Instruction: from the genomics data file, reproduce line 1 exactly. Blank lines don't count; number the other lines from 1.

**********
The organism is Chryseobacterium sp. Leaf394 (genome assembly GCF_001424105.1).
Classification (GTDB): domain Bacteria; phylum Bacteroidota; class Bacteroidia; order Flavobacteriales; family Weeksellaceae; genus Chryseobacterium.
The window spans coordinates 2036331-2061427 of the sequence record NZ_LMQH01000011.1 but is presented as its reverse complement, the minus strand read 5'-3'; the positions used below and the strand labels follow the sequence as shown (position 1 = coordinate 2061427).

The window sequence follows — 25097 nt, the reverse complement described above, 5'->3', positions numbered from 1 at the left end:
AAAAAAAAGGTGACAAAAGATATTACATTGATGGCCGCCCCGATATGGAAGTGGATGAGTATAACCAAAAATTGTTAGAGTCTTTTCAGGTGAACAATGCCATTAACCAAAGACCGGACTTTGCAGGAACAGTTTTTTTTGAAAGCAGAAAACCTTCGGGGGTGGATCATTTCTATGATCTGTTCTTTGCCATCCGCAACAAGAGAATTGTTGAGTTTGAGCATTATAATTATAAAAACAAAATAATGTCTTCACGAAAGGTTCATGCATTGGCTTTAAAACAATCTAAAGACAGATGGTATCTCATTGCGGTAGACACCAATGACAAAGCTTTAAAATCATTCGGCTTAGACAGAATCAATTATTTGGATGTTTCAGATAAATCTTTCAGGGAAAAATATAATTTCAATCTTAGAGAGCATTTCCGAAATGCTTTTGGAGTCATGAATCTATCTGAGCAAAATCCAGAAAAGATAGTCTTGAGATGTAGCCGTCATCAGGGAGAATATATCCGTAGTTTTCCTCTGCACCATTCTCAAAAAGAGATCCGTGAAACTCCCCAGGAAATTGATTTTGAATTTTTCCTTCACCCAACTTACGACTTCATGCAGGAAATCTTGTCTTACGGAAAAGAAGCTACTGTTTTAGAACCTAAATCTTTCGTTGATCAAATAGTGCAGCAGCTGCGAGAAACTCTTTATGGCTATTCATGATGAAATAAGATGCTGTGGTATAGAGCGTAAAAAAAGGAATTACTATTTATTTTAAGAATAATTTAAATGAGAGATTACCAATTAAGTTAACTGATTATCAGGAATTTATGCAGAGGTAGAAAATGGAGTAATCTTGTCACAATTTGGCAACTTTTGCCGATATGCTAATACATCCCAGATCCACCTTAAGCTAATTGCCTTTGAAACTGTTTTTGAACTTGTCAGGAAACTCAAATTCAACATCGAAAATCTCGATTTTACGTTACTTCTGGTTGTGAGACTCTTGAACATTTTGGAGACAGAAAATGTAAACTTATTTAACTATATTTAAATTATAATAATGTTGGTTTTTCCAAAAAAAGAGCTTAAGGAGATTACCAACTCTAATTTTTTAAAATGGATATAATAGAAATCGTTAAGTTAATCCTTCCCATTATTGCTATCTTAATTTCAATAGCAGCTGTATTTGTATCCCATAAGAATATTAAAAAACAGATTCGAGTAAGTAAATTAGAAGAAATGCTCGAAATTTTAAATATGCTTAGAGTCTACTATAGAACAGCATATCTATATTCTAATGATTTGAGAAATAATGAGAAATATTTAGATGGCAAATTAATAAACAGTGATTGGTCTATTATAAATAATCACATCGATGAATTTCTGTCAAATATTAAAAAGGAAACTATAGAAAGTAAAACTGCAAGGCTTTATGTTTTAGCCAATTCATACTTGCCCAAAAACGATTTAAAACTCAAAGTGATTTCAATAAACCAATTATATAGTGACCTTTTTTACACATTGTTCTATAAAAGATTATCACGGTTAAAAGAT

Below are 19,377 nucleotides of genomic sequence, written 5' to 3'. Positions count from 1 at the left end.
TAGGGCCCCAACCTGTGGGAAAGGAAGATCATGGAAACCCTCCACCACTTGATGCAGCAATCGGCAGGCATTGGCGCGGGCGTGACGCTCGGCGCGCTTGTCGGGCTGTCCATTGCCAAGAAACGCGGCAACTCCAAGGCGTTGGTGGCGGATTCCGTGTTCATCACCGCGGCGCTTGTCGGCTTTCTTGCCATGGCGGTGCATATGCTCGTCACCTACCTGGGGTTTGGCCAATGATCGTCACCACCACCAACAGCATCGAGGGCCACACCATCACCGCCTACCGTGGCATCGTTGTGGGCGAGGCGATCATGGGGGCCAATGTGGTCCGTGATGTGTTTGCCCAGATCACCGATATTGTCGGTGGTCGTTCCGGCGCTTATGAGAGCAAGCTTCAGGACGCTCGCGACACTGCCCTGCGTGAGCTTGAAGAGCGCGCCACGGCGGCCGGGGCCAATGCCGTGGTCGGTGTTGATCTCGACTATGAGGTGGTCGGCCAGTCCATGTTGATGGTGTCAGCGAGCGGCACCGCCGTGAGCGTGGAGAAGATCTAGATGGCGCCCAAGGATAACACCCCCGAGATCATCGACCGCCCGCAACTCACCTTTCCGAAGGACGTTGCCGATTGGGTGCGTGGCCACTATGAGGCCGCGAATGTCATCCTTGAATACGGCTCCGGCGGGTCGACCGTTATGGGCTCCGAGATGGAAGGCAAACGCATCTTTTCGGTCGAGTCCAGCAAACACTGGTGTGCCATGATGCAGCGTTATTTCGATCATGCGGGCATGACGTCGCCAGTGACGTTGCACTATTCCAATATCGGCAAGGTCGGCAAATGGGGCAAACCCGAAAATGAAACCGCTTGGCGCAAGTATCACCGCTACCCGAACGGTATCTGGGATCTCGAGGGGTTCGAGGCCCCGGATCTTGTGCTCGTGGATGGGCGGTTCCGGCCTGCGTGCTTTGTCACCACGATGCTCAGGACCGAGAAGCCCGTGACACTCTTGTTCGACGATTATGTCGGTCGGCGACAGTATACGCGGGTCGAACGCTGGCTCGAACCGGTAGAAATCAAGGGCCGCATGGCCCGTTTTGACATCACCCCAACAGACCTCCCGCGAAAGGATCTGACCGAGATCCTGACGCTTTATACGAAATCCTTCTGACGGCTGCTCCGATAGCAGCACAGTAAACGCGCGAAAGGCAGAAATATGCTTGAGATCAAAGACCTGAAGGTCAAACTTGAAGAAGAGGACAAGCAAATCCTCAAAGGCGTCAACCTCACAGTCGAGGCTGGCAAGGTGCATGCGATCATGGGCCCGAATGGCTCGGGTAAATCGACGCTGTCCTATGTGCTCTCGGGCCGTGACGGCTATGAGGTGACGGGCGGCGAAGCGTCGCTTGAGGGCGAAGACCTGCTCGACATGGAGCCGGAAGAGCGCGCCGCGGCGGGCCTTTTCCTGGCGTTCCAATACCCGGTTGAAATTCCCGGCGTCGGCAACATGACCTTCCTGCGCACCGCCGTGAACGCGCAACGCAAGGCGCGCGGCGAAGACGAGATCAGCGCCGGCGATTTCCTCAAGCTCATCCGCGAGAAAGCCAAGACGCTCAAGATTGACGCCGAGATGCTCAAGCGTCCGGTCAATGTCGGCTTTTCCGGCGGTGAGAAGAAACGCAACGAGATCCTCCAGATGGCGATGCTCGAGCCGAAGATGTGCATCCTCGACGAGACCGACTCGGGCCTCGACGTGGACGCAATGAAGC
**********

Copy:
The organism is Chryseobacterium sp. Leaf394 (genome assembly GCF_001424105.1).